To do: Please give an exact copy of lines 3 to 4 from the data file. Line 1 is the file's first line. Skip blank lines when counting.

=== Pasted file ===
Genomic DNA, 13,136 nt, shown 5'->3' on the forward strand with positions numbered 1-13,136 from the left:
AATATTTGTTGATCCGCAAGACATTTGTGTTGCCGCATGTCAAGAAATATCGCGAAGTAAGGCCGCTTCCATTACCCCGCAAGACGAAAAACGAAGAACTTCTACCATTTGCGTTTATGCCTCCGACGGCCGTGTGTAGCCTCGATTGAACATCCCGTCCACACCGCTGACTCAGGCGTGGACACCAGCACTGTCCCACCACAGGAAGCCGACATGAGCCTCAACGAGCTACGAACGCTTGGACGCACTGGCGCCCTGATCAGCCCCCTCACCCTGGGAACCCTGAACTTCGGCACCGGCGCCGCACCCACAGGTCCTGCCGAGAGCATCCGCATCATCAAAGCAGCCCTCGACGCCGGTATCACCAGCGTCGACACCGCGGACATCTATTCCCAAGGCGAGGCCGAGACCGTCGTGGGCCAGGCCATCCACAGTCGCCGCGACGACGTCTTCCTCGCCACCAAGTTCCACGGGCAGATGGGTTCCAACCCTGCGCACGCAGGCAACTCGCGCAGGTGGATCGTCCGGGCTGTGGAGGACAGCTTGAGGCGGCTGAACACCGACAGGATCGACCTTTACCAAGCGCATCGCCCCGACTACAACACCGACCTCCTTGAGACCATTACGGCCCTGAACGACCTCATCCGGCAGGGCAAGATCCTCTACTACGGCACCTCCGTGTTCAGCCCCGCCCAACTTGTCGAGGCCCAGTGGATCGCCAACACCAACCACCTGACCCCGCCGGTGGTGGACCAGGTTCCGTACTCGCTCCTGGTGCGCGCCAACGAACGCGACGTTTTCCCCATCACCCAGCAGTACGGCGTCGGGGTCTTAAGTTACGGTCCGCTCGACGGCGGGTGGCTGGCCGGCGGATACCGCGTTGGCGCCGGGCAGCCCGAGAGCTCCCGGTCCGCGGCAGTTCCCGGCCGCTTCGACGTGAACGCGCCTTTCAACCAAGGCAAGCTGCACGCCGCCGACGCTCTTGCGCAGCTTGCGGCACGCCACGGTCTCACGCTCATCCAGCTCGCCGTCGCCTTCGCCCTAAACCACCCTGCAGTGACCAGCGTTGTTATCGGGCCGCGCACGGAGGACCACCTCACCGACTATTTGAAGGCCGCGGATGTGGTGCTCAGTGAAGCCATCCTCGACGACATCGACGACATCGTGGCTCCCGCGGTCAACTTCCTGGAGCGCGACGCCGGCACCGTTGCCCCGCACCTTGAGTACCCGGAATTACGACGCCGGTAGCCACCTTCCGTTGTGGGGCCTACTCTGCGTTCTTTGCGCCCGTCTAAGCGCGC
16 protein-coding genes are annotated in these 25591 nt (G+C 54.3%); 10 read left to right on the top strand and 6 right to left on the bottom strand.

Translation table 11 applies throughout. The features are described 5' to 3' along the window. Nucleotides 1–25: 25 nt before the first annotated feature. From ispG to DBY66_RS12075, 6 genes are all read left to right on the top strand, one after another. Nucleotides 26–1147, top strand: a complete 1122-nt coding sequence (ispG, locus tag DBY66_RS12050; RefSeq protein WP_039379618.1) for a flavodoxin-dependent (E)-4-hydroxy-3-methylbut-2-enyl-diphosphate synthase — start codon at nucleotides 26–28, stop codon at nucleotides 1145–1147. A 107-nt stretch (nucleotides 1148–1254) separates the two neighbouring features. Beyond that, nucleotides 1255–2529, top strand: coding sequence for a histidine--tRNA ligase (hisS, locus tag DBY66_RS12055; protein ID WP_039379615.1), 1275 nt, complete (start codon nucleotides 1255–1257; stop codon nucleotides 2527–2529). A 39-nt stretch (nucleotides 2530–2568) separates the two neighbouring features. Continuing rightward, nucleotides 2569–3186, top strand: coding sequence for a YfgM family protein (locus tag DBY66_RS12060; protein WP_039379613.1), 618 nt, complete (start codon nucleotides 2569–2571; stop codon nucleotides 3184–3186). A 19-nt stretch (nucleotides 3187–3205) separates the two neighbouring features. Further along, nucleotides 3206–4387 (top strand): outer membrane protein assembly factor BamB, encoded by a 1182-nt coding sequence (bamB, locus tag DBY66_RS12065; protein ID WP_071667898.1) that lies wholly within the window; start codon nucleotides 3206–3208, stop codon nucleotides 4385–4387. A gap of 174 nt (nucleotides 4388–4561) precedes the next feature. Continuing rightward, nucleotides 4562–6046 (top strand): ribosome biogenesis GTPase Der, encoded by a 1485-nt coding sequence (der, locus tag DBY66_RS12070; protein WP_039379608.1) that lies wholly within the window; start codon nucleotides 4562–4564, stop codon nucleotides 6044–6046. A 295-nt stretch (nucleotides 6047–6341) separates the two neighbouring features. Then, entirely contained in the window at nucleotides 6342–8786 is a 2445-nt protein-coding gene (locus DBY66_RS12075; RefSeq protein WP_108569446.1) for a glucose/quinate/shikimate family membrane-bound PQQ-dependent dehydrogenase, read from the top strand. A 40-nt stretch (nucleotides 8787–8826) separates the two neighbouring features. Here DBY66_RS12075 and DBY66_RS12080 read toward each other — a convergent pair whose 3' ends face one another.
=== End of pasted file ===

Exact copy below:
16 protein-coding genes are annotated in these 25591 nt (G+C 54.3%); 10 read left to right on the top strand and 6 right to left on the bottom strand.

Translation table 11 applies throughout. The features are described 5' to 3' along the window. Nucleotides 1–25: 25 nt before the first annotated feature. From ispG to DBY66_RS12075, 6 genes are all read left to right on the top strand, one after another. Nucleotides 26–1147, top strand: a complete 1122-nt coding sequence (ispG, locus tag DBY66_RS12050; RefSeq protein WP_039379618.1) for a flavodoxin-dependent (E)-4-hydroxy-3-methylbut-2-enyl-diphosphate synthase — start codon at nucleotides 26–28, stop codon at nucleotides 1145–1147. A 107-nt stretch (nucleotides 1148–1254) separates the two neighbouring features. Beyond that, nucleotides 1255–2529, top strand: coding sequence for a histidine--tRNA ligase (hisS, locus tag DBY66_RS12055; protein ID WP_039379615.1), 1275 nt, complete (start codon nucleotides 1255–1257; stop codon nucleotides 2527–2529). A 39-nt stretch (nucleotides 2530–2568) separates the two neighbouring features. Continuing rightward, nucleotides 2569–3186, top strand: coding sequence for a YfgM family protein (locus tag DBY66_RS12060; protein WP_039379613.1), 618 nt, complete (start codon nucleotides 2569–2571; stop codon nucleotides 3184–3186). A 19-nt stretch (nucleotides 3187–3205) separates the two neighbouring features. Further along, nucleotides 3206–4387 (top strand): outer membrane protein assembly factor BamB, encoded by a 1182-nt coding sequence (bamB, locus tag DBY66_RS12065; protein ID WP_071667898.1) that lies wholly within the window; start codon nucleotides 3206–3208, stop codon nucleotides 4385–4387. A gap of 174 nt (nucleotides 4388–4561) precedes the next feature. Continuing rightward, nucleotides 4562–6046 (top strand): ribosome biogenesis GTPase Der, encoded by a 1485-nt coding sequence (der, locus tag DBY66_RS12070; protein WP_039379608.1) that lies wholly within the window; start codon nucleotides 4562–4564, stop codon nucleotides 6044–6046. A 295-nt stretch (nucleotides 6047–6341) separates the two neighbouring features. Then, entirely contained in the window at nucleotides 6342–8786 is a 2445-nt protein-coding gene (locus DBY66_RS12075; RefSeq protein WP_108569446.1) for a glucose/quinate/shikimate family membrane-bound PQQ-dependent dehydrogenase, read from the top strand. A 40-nt stretch (nucleotides 8787–8826) separates the two neighbouring features. Here DBY66_RS12075 and DBY66_RS12080 read toward each other — a convergent pair whose 3' ends face one another.